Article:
2011 Schwinn Hope Review


While Schwinn has been an American household name for decades, modern Schwinn products are actually owned by Dorel (known for its juvenile products). Dorel owns both Schwinn bicycles and Schwinn Motorsports. Schwinn motor scooters began manufacturing its 50-cc, gas-powered scooters in 2005 and launched additional 149-cc models in 2006. Schwinn motor scooters are manufactured in the United States. All Schwinn scooters have four-stroke engines and meet specified DOT and EPA regulations for motor vehicles. Schwinn first launched the Hope in 2008. Buyers can only expect to own a pink and white (mostly pink) Hope scooter. The name and color scheme indicate one unusual feature that comes with the Hope scooter. A portion of every new Hope scooter sale supports breast cancer awareness and research, hence the name and color.

The 2011 Schwinn Hope is a scooter-style motorcycle and is available as the Hope 50 (49-cc engine) and the Hope 150 (150-cc engine). Both scooters carry over from 2010. Standard feature highlights include lightweight alloy wheels and a color-matched cargo box. Both submodels feature an air-cooled, four-stroke, single-cylinder engine. While not exactly energetic, the engine provides acceptable power, but is somewhat hindered by the belt driven, continuously variable transmission (CVT). The CVT makes shifting non-existent but is slow to bring power to the rear wheel. The Hope comes equipped with an electric starter and also keeps a kick-starter as a back up. The 2011 Schwinn Hope 50 only comes with a one-piece saddle that provides seating for one. The 2011 Schwinn Hope 150 includes a one-piece saddle with seating space for two. Both come with 10-inch tires. These tires are acceptable for the 50-cc scooter but seem out of place on a 150-cc machine. Consequently, the Hope 150 suffers in ride, handling, and stability when compared to competitor bikes fitted with more appropriate tire sizes. A chrome/metallic-finished rear cargo rack with a 40-pound weight capacity comes standard on both submodels. An optional black-finish cargo rack borrowed from the Schwinn Valo is available. The Valo rack also has a 40-pound weight capacity.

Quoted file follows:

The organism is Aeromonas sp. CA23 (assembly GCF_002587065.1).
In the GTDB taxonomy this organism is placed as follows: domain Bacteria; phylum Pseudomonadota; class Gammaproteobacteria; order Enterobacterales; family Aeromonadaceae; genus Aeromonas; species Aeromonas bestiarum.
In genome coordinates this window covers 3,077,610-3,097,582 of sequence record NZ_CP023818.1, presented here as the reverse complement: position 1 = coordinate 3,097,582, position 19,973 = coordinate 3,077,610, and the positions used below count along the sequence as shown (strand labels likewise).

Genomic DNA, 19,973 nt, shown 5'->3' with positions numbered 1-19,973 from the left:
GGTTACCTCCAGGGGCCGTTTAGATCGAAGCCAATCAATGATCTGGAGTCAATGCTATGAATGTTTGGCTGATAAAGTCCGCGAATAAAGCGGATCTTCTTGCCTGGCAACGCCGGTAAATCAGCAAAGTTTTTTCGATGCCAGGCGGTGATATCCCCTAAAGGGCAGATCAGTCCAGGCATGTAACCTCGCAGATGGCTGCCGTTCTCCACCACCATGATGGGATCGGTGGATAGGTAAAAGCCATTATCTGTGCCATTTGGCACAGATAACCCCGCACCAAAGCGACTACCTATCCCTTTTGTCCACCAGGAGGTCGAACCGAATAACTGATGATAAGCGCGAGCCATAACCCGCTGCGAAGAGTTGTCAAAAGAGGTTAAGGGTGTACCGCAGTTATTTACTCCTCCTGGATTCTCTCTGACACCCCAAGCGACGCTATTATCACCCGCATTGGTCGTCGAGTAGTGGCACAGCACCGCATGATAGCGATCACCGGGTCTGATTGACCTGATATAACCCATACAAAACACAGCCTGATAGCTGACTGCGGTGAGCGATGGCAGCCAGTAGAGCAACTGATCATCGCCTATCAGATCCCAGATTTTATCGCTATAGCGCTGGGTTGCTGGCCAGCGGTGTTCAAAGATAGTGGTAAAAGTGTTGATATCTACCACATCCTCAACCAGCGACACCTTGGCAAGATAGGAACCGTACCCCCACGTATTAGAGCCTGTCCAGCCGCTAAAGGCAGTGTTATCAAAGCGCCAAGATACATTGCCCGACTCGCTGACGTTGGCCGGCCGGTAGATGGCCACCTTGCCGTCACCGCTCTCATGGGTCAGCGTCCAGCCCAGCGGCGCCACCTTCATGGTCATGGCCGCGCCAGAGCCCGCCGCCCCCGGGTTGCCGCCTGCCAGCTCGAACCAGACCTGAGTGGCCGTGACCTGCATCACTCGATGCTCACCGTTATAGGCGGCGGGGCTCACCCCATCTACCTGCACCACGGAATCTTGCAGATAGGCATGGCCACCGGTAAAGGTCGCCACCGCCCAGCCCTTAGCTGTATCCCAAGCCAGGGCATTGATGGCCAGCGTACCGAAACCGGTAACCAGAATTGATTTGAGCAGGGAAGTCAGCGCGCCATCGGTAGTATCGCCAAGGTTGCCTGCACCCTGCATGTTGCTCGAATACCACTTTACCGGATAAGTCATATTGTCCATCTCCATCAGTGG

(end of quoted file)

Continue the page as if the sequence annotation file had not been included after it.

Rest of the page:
The 2011 Schwinn Hope 50 looks a bit stubby compared to the Hope 150. The Hope 150 has much better proportions with a longer seat that fits the shape of a hip, urban scooter. Don’t expect to overtake many vehicles as both Schwinns tend to produce modest power output. Fit, finish, and overall ride quality is what would be expected from a Chinese manufacturer but not from an American. Japanese, European, and South Korean manufactured scooters shame both Schwinn Hope submodels in overall quality, ride, and feel. However, these competitors also cost much more. Unfortunately, many comparably priced Chinese scooters are available and worth a look for budget minded buyers.

New For 2011

  • N/A

2011 Schwinn Hope Specs

  • Model: Hope 50; Hope 150
  • Engine Type: 49.5-cc single-cylinder; 147.5cc single-cylinder
  • Bore and Stroke: N/A
  • Compression ratio: N/A
  • Valve Train: SOHC
  • Induction: Carburetor
  • Ignition: Electric/kick
  • Transmission: CVT
  • Final Drive: Belt
  • Fuel Capacity: 1.1 gallons; 1.4 gallons
  • Estimated Fuel Economy: 75 mpg
  • Brakes (Front): Hydraulic disc; Hydraulic dual piston disc
  • Brakes (Rear): Drum
  • Suspension (Front): Non-adjustable telescopic
  • Suspension (Rear): Single sided swing arm, adjustable for rebound damping and spring preload
  • Wheelbase: N/A
  • Rake: N/A
  • Trail: N/A
  • Seat Height: N/A
  • Curb Weight: 162 pounds; 188 pounds
  • Tires (Front): 3.5-10 51J
  • Tires (Rear): 3.5-10 51J


  • Scooter storage cover
  • Valo rear cargo rack in a black finish

Key Competitors For The 2011 Schwinn Hope

  • Kymco Like 50
  • SYM Jet Euro 50
  • Piaggio Fly 50
  • E Ton Matrix 150
  • Honda Elite